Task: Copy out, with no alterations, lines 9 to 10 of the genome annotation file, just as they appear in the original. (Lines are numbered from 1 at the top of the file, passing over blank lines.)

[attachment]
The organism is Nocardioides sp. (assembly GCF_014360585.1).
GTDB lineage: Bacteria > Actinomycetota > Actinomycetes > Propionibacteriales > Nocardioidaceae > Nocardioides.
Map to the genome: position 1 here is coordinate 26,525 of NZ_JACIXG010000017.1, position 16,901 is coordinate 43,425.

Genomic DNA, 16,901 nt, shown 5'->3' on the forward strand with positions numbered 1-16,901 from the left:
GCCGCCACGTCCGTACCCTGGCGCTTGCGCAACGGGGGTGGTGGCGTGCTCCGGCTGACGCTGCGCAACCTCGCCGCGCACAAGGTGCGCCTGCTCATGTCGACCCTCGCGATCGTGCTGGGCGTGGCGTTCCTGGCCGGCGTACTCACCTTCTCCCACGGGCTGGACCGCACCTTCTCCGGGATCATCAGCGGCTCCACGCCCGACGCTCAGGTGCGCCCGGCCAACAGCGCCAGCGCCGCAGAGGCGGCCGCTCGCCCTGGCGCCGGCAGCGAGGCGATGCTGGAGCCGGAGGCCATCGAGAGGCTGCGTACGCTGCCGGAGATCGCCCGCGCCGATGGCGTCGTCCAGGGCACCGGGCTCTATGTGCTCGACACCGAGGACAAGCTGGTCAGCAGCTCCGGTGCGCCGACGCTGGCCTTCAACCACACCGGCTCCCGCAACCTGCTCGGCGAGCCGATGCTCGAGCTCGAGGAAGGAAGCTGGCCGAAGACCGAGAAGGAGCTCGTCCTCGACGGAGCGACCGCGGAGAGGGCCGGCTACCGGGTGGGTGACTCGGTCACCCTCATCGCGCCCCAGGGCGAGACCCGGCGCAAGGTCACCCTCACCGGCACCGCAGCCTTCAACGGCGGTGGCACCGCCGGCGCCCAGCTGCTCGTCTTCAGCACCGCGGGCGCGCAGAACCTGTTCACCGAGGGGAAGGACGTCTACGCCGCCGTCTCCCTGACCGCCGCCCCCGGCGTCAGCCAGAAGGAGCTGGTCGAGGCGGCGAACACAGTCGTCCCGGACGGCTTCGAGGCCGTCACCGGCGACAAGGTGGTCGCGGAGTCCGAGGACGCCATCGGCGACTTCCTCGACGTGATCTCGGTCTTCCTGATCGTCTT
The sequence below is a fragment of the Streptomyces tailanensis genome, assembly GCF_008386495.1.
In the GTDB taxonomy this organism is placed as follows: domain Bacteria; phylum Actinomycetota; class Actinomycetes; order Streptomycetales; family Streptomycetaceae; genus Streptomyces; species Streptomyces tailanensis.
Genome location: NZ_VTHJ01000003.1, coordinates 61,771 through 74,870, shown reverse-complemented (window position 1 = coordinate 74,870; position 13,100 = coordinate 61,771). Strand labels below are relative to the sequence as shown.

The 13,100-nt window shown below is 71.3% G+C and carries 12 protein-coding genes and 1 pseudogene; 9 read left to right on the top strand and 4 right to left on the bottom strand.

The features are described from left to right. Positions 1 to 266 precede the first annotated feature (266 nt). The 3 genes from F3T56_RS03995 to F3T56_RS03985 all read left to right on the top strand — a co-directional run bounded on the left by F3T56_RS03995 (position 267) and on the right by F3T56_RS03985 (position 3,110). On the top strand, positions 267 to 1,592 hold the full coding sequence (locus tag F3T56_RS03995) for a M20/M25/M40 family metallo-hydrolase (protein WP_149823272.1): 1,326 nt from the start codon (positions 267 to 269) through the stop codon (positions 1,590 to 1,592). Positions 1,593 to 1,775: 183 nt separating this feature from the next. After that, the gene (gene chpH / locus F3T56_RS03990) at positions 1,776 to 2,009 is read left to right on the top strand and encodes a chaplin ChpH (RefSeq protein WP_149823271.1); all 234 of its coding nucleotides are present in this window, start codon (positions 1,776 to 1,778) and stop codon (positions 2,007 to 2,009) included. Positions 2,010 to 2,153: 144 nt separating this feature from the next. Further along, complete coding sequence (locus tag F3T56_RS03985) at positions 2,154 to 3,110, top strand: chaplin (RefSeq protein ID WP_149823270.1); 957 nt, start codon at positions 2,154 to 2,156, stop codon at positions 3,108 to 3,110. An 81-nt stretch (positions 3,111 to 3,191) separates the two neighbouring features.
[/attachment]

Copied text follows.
The 13,100-nt window shown below is 71.3% G+C and carries 12 protein-coding genes and 1 pseudogene; 9 read left to right on the top strand and 4 right to left on the bottom strand.

The features are described from left to right. Positions 1 to 266 precede the first annotated feature (266 nt). The 3 genes from F3T56_RS03995 to F3T56_RS03985 all read left to right on the top strand — a co-directional run bounded on the left by F3T56_RS03995 (position 267) and on the right by F3T56_RS03985 (position 3,110). On the top strand, positions 267 to 1,592 hold the full coding sequence (locus tag F3T56_RS03995) for a M20/M25/M40 family metallo-hydrolase (protein WP_149823272.1): 1,326 nt from the start codon (positions 267 to 269) through the stop codon (positions 1,590 to 1,592). Positions 1,593 to 1,775: 183 nt separating this feature from the next. After that, the gene (gene chpH / locus F3T56_RS03990) at positions 1,776 to 2,009 is read left to right on the top strand and encodes a chaplin ChpH (RefSeq protein WP_149823271.1); all 234 of its coding nucleotides are present in this window, start codon (positions 1,776 to 1,778) and stop codon (positions 2,007 to 2,009) included. Positions 2,010 to 2,153: 144 nt separating this feature from the next. Further along, complete coding sequence (locus tag F3T56_RS03985) at positions 2,154 to 3,110, top strand: chaplin (RefSeq protein ID WP_149823270.1); 957 nt, start codon at positions 2,154 to 2,156, stop codon at positions 3,108 to 3,110. An 81-nt stretch (positions 3,111 to 3,191) separates the two neighbouring features.